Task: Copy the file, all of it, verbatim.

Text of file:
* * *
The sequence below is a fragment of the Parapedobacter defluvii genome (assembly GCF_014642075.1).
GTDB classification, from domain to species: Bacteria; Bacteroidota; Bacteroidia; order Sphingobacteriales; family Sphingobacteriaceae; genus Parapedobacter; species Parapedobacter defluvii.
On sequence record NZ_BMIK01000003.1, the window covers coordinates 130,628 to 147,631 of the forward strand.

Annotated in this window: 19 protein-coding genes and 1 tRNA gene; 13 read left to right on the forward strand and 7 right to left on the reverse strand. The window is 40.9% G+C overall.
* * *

The sequence below is a fragment of the Parapedobacter defluvii genome (assembly GCF_014642075.1).
GTDB classification, from domain to species: Bacteria; Bacteroidota; Bacteroidia; order Sphingobacteriales; family Sphingobacteriaceae; genus Parapedobacter; species Parapedobacter defluvii.
On sequence record NZ_BMIK01000003.1, the window covers coordinates 130,628 to 147,631 of the forward strand.

Annotated in this window: 19 protein-coding genes and 1 tRNA gene; 13 read left to right on the forward strand and 7 right to left on the reverse strand. The window is 40.9% G+C overall.